Other things like reading a book or playing a game can activate the diffuse mode as well, but only in the short term before your focus simply switches to the new task and you’re not giving your brain the rest it needs. A little work every day is better than a lot all at once for building neural structure. Think of it like building a brick wall – glue a little bit together with mortar at a time, wait for the mortar to dry, then carry on with the next layer.

It’s a good idea to shift into the diffuse mode when stressed/ angry/ frustrated, as these tend to weaken focus and memory formation. You’ll notice that most diffuse activators, on the other hand, are very calming.

You’ll also want to take advantage of sleep – the ultimate diffuse mode. A couple of tricks to try:

Go over/ write down the details of a problem before you go to bed, then try the problem again as soon as possible after waking up.

Go for a power nap – ideally no more than twenty minutes. It’ll give you an energy boost and can offer a more powerful diffuse effect than the same amount of time going for a walk (I’m yet to master this one myself, so let me know how you get on).

Thomas Edison would take power naps using ball-bearings. He’d fall asleep in his chair with them in his hand, allowing him just long enough to enter the diffuse mode of sleep before they would drop and wake him up. Salvador Dali did the same with a pocket watch. Einstein often entered the diffuse mode by playing the violin.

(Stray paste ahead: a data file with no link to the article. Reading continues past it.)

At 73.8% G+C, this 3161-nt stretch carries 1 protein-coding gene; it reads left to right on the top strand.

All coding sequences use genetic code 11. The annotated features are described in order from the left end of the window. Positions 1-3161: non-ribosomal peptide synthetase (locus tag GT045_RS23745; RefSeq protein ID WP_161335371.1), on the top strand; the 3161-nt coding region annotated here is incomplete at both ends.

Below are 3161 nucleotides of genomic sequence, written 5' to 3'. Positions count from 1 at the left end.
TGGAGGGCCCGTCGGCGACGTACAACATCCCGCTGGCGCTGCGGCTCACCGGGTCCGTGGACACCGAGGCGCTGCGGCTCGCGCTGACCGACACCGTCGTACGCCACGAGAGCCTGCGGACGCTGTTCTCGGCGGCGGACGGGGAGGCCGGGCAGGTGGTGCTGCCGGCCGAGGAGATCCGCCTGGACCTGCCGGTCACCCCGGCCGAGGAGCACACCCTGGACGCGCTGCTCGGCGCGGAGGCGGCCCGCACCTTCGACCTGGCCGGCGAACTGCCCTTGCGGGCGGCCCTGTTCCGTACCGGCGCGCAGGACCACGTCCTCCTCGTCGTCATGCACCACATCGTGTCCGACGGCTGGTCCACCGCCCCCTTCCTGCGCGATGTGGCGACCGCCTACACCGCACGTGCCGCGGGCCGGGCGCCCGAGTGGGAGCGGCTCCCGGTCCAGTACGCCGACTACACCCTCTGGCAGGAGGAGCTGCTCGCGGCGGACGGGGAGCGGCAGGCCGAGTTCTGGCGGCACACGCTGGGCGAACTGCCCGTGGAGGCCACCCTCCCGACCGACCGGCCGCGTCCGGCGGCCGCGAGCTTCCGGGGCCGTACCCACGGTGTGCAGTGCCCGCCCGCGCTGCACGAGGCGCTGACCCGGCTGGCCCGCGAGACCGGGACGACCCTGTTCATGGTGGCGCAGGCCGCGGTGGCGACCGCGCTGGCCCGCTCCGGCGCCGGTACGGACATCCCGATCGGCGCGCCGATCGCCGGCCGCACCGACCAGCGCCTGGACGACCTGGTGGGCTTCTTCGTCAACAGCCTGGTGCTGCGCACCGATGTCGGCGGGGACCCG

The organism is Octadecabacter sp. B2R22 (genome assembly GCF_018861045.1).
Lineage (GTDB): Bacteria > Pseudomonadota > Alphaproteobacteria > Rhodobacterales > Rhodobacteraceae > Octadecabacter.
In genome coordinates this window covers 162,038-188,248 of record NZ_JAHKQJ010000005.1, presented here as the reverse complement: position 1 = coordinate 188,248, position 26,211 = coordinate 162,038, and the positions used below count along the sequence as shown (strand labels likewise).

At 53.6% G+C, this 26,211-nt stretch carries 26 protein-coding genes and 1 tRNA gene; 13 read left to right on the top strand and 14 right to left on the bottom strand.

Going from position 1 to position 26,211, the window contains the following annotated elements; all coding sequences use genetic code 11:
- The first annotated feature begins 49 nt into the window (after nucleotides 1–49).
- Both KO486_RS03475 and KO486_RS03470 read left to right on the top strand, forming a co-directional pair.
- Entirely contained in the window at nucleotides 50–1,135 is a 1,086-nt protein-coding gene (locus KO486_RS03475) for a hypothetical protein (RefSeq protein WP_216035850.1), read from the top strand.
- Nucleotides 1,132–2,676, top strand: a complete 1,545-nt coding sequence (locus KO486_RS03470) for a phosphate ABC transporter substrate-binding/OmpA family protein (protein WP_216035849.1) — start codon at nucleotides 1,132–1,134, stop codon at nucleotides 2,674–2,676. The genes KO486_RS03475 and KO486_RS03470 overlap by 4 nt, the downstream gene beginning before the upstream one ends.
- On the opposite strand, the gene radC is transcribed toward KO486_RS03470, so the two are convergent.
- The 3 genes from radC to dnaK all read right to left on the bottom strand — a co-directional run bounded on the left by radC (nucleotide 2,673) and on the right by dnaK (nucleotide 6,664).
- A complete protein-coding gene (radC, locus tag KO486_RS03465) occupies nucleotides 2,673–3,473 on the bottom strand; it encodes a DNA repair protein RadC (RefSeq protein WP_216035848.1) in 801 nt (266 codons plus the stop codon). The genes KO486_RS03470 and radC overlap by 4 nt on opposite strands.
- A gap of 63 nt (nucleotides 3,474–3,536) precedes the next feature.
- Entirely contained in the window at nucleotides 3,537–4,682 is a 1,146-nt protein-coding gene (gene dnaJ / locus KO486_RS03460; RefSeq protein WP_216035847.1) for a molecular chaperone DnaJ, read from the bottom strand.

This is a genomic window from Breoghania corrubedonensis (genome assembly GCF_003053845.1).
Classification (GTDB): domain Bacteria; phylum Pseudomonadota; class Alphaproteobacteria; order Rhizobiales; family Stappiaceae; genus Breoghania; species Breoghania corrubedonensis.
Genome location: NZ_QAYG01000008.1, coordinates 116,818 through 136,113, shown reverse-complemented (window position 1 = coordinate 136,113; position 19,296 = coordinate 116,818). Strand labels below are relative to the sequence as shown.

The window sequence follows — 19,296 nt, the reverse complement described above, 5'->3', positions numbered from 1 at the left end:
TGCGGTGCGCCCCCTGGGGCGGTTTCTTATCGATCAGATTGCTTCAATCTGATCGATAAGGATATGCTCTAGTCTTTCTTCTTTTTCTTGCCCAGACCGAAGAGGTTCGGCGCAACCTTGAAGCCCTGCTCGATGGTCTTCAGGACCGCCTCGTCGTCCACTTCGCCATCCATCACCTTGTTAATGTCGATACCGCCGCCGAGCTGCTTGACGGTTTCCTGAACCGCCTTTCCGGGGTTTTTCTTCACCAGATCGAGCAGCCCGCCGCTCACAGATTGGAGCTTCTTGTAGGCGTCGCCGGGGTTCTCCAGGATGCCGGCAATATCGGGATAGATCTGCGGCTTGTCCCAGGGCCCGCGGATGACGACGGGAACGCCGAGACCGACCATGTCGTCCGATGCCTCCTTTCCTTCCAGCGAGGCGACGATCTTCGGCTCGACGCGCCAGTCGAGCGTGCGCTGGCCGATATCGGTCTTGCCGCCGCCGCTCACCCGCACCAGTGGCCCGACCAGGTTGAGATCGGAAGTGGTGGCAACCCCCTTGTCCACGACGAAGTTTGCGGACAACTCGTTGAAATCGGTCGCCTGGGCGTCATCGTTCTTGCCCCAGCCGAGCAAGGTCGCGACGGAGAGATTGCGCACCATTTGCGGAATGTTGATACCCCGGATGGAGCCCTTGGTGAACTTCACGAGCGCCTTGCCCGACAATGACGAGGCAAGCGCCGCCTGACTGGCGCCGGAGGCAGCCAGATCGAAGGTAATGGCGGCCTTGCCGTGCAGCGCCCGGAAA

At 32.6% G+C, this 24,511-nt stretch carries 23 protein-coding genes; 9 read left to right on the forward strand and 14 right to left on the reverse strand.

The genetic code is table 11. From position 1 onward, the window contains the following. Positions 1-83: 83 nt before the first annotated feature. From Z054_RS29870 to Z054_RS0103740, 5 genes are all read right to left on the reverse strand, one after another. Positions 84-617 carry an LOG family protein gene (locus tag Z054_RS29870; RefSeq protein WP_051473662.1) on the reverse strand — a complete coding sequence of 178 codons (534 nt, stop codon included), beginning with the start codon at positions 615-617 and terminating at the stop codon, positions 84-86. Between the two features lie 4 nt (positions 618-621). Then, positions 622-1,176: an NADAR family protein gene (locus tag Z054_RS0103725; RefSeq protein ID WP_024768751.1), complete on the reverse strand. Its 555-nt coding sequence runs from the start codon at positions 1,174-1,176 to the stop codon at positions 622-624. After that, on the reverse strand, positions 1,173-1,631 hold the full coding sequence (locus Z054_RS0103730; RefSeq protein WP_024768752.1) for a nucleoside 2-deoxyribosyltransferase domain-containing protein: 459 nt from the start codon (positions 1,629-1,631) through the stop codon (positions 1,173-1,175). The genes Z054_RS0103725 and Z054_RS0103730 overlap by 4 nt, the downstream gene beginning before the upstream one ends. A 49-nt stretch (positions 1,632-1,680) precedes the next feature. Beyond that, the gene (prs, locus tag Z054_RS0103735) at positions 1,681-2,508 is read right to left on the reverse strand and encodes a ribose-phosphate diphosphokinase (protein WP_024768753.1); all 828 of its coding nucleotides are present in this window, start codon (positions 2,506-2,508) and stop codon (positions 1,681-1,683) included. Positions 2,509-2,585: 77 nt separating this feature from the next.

Sleep is important because it actually releases toxins that build up in the brain while awake (it’s why you have such a hard time focusing without it – if your brain’s a power plant, without sleep, it’s full of nuclear waste), and also solidifies memories, neural connections, in the brain.

Even when you’re not focusing generally, whether it be chilling after work or hanging out with friends or going for a run, your brain’s still learning and problem-solving, provided your focused mode has put the information in in the first place. The brain works best when you tackle focused work like a weightlifter – work, then rest to make sure your muscles heal and get stronger. This is how we engage strong neural building.

A few more tips and tricks for using these two modes:

Copy and carry technique – write down a problem and all the relevant information you know at the start. Then, carry it around while you do general diffuse things. After a while, come back and see if you fare any better with it.